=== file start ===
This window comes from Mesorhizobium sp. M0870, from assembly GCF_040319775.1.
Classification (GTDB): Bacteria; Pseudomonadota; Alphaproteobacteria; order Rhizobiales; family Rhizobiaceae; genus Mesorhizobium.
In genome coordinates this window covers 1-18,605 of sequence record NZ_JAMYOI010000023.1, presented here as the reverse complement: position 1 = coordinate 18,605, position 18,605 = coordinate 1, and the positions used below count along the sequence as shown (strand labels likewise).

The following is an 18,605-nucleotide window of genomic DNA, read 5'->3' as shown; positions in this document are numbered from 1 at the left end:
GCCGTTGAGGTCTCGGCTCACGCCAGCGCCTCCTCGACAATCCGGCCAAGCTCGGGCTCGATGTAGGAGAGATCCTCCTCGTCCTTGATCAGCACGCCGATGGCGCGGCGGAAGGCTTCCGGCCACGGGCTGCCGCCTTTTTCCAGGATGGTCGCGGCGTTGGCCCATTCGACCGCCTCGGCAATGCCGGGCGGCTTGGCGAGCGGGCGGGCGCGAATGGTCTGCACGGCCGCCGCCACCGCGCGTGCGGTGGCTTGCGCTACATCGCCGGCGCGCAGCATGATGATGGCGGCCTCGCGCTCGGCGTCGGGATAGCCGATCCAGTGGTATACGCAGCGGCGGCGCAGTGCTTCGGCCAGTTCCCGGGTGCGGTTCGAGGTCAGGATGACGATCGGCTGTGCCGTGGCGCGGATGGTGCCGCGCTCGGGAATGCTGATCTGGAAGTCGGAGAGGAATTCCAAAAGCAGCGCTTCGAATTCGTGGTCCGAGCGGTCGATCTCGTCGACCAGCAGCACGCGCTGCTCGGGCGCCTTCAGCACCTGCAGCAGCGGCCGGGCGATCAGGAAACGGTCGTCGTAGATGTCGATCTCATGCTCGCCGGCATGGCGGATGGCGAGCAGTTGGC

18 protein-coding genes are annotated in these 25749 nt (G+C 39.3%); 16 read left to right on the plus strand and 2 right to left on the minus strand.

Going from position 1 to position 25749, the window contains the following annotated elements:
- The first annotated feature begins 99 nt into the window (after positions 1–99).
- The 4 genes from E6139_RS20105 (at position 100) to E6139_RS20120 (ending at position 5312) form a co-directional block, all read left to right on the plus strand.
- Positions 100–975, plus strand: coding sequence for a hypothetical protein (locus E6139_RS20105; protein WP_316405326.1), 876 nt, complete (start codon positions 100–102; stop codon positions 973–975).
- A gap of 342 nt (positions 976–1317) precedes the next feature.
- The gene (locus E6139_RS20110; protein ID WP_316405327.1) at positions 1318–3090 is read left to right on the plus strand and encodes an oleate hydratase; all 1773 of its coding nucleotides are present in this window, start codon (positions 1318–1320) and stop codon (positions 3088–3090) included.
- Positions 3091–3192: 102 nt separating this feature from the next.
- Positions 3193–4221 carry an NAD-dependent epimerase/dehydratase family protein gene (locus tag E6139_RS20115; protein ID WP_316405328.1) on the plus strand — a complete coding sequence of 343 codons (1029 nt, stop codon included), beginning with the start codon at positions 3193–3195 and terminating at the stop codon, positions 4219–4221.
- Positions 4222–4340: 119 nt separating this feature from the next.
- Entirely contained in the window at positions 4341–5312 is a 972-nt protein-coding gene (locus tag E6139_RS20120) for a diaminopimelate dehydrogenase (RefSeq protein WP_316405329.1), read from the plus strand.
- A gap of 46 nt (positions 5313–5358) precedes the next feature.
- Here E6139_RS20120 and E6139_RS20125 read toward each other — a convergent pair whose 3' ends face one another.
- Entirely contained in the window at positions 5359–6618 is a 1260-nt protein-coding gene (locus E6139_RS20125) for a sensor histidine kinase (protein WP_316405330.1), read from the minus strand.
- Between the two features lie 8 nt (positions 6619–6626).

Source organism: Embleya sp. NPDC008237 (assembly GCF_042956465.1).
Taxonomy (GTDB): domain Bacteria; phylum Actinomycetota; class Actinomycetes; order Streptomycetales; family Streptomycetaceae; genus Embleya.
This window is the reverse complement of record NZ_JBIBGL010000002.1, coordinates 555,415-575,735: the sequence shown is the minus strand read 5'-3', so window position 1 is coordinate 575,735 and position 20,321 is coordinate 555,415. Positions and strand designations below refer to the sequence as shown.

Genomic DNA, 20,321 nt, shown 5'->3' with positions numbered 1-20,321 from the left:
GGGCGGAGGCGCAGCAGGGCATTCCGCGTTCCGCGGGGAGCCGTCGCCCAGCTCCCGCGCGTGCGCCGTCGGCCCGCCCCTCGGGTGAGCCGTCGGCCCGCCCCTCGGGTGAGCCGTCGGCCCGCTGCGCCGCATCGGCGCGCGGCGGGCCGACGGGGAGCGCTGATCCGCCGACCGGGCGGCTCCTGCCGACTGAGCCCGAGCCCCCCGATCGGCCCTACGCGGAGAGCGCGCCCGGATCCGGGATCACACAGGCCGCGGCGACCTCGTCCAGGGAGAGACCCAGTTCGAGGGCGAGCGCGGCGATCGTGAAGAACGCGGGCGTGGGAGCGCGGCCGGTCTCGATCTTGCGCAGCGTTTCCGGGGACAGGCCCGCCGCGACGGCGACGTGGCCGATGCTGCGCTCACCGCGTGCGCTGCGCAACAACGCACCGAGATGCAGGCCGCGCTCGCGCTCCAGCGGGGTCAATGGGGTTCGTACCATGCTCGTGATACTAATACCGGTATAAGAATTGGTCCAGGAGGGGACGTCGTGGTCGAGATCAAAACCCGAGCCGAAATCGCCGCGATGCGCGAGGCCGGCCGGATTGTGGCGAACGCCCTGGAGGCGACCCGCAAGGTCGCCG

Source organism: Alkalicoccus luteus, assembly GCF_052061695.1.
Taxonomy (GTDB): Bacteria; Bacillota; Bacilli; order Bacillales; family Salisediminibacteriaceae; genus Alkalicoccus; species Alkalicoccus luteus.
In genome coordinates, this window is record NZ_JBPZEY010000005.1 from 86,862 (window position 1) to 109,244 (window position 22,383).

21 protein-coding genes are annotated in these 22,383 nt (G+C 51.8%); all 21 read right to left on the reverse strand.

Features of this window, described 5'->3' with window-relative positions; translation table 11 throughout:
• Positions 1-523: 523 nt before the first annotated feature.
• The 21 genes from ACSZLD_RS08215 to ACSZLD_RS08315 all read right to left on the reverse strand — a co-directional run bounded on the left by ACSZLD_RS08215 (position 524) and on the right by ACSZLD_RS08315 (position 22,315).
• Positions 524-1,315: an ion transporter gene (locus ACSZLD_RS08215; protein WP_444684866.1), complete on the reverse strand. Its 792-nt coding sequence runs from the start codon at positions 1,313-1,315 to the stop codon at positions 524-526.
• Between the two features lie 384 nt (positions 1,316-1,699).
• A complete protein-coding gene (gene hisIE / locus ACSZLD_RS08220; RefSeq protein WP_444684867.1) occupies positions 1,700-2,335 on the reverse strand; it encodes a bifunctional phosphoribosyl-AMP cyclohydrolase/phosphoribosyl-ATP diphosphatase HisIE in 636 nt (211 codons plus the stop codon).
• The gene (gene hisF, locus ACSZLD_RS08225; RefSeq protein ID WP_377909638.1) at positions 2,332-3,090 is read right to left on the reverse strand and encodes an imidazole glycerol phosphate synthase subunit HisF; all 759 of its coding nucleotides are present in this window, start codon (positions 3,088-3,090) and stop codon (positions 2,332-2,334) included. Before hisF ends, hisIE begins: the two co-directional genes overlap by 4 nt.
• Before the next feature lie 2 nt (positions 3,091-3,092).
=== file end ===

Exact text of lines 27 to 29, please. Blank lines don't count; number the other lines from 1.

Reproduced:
Taxonomy (GTDB): Bacteria; Bacillota; Bacilli; order Bacillales; family Salisediminibacteriaceae; genus Alkalicoccus; species Alkalicoccus luteus.
In genome coordinates, this window is record NZ_JBPZEY010000005.1 from 86,862 (window position 1) to 109,244 (window position 22,383).

21 protein-coding genes are annotated in these 22,383 nt (G+C 51.8%); all 21 read right to left on the reverse strand.